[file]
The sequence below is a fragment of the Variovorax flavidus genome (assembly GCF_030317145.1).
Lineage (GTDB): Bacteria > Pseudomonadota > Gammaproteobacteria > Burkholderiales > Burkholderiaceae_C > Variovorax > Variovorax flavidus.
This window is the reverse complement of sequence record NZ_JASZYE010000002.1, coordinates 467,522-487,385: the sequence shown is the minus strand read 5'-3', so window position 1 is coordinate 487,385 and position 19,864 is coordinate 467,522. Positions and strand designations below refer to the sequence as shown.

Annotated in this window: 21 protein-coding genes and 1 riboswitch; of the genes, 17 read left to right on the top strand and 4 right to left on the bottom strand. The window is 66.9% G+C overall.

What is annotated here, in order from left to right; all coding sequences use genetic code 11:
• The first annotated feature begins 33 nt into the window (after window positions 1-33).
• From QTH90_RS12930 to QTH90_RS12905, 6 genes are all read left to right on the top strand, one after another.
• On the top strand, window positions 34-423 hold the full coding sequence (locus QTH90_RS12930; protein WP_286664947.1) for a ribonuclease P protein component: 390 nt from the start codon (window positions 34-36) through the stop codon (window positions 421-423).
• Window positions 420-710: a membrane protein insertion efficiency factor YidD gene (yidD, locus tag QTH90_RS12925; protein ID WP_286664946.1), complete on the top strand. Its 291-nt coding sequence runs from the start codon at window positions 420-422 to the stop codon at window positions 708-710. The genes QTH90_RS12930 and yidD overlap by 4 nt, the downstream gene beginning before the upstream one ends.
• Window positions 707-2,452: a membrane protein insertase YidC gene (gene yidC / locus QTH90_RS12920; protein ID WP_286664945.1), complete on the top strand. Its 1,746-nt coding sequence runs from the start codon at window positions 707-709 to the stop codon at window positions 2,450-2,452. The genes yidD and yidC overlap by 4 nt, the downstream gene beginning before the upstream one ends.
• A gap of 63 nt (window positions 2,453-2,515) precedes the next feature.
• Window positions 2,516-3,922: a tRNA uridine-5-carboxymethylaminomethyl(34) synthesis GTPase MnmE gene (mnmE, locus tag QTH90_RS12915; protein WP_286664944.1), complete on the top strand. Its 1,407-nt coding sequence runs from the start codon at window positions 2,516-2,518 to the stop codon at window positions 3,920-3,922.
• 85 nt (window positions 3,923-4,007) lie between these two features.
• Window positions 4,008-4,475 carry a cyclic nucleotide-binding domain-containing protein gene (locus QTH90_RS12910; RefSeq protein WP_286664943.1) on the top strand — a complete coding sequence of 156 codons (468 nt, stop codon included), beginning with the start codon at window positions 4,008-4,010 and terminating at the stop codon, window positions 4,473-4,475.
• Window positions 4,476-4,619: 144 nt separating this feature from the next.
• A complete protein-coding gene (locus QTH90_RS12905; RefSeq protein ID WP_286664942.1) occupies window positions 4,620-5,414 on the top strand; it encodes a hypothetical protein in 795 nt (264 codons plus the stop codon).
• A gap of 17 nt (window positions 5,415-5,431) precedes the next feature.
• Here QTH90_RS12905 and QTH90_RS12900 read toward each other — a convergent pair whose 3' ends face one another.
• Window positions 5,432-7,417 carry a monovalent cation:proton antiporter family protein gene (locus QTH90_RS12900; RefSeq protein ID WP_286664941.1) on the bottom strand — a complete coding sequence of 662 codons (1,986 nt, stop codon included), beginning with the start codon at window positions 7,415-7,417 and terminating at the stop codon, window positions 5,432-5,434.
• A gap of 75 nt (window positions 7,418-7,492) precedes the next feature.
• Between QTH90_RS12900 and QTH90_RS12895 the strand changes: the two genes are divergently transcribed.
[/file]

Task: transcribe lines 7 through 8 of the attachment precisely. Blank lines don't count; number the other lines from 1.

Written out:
• From QTH90_RS12930 to QTH90_RS12905, 6 genes are all read left to right on the top strand, one after another.
• On the top strand, window positions 34-423 hold the full coding sequence (locus QTH90_RS12930; protein WP_286664947.1) for a ribonuclease P protein component: 390 nt from the start codon (window positions 34-36) through the stop codon (window positions 421-423).